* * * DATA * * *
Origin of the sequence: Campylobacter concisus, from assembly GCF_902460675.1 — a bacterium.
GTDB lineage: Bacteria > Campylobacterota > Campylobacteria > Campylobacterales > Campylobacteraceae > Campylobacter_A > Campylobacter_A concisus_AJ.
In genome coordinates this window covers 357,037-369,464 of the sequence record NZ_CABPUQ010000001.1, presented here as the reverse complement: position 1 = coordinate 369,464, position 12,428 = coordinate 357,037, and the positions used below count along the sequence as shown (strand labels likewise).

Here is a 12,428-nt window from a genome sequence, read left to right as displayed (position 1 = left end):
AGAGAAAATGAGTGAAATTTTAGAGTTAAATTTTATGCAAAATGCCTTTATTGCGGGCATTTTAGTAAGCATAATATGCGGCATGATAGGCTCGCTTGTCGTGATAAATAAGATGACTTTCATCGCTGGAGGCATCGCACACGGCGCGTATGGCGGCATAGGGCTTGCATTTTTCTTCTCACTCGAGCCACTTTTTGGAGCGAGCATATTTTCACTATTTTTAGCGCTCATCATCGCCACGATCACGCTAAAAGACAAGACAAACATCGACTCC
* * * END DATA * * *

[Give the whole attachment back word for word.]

Origin of the sequence: Campylobacter concisus, from assembly GCF_902460675.1 — a bacterium.
GTDB lineage: Bacteria > Campylobacterota > Campylobacteria > Campylobacterales > Campylobacteraceae > Campylobacter_A > Campylobacter_A concisus_AJ.
In genome coordinates this window covers 357,037-369,464 of the sequence record NZ_CABPUQ010000001.1, presented here as the reverse complement: position 1 = coordinate 369,464, position 12,428 = coordinate 357,037, and the positions used below count along the sequence as shown (strand labels likewise).

Here is a 12,428-nt window from a genome sequence, read left to right as displayed (position 1 = left end):
AGAGAAAATGAGTGAAATTTTAGAGTTAAATTTTATGCAAAATGCCTTTATTGCGGGCATTTTAGTAAGCATAATATGCGGCATGATAGGCTCGCTTGTCGTGATAAATAAGATGACTTTCATCGCTGGAGGCATCGCACACGGCGCGTATGGCGGCATAGGGCTTGCATTTTTCTTCTCACTCGAGCCACTTTTTGGAGCGAGCATATTTTCACTATTTTTAGCGCTCATCATCGCCACGATCACGCTAAAAGACAAGACAAACATCGACTCC